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Protect your company name by registering a trade mark


Lawdit Solicitors - Expert Author

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11 March 2011

A trade mark is "...any sign capable of being represented graphically which is capable of distinguishing goods or services of one undertaking from those of other undertakings. A trade mark may, in particular, consist of words (including personal names), designs, letters, numerals or the shape of goods or their packaging."

The benefits in registering a your brand as a trade mark include the fact that the mark will be a deterrent to potential infringers (people/companies looking to copy and "ride on the coattails" of your goodwill which your company has built up and is building up. Registration is a deterrent because a registered trade mark is relatively easy to enforce as opposed to an unregistered right.

If you leave a brand unregistered and somebody copies the same, then a cause of action known as passing off may be available. Passing off actions are time consuming because a claimant must produce evidence to show that it has built up goodwill in that name there is no requirement to provide such evidence of goodwill in trade mark infringement proceedings.

When should I register my brand as a trade mark?

It is not necessary to wait to register a mark until you are actually trading with that name. However if the mark is not in use then you must have a bona fide intention to use that mark. It is advisable to register as soon as possible. Many of our existing clients will often provide us with a list of names which we can provide advice on and check against the register of trade marks to see whether there are any identical or similar marks already registered an therefore whether it is viable for the client to use that mark.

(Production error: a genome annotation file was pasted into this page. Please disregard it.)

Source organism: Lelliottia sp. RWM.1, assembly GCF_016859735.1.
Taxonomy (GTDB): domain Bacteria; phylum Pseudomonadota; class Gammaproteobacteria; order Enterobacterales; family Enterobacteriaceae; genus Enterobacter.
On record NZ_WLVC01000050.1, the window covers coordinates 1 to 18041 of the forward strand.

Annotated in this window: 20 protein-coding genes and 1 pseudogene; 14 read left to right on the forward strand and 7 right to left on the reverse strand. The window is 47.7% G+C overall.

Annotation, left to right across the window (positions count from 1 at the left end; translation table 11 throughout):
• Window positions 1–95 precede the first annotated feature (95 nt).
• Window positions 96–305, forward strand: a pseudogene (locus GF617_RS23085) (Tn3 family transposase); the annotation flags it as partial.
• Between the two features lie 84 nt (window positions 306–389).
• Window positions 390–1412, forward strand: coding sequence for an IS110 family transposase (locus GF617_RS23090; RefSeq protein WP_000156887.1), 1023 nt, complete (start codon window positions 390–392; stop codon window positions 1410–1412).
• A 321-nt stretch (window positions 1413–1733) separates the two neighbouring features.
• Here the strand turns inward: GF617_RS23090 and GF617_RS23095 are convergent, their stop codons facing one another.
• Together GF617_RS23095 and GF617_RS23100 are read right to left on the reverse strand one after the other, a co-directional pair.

Will my proposed trade mark be capable of registration?

On submitting your proposed trade mark application the examiner will have to assess a number of grounds for refusal. If your proposed trade mark falls within an absolute ground then the examiner will not allow your proposed mark to progress further (subject to exceptions discussed below).

The following shall not be registered-

(a) signs which do not satisfy the requirements of section 1(1).

(b) trade marks which are devoid of any distinctive character.

(c) trade marks which consist exclusively of signs or indications which may serve, in trade, to designate the kind, quality, quantity, intended purpose, value, geographical origin, the time of production of goods or of rendering of services, or other characteristics of goods or services,

(d) trade marks which consist exclusively of signs or indications which have become customary in the current language or in the bona fide and established practices of the trade:

Provided that, a trade mark shall not be refused registration by virtue of paragraph

(b), (c) or (d) above if, before the date of application for registration, it has in fact acquired a distinctive character as a result of the use made of it.

If you are looking to register a brand or a series of brands then call this office for further information and advice.

Paul is a trainee solicitor specialising in intellectual property law and can be contacted via

About the Author

Lawdit Solicitors offer services and advice for litigation, commercial contracts, Intellectual Property and IT legal agreements. We are experts in commercial law with a heavy emphasis on Intellectual Property, Internet and e-commerce law. Lawdit is a member of the International Trademark Association, the Solicitors' Association of Higher Court Advocates and we are the appointed Solicitors to the largest webdesign association in the world, the United Kingdom Website Designers Association.

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Article Published/Sorted/Amended on Scopulus 2011-03-16 13:21:02 in Legal Articles

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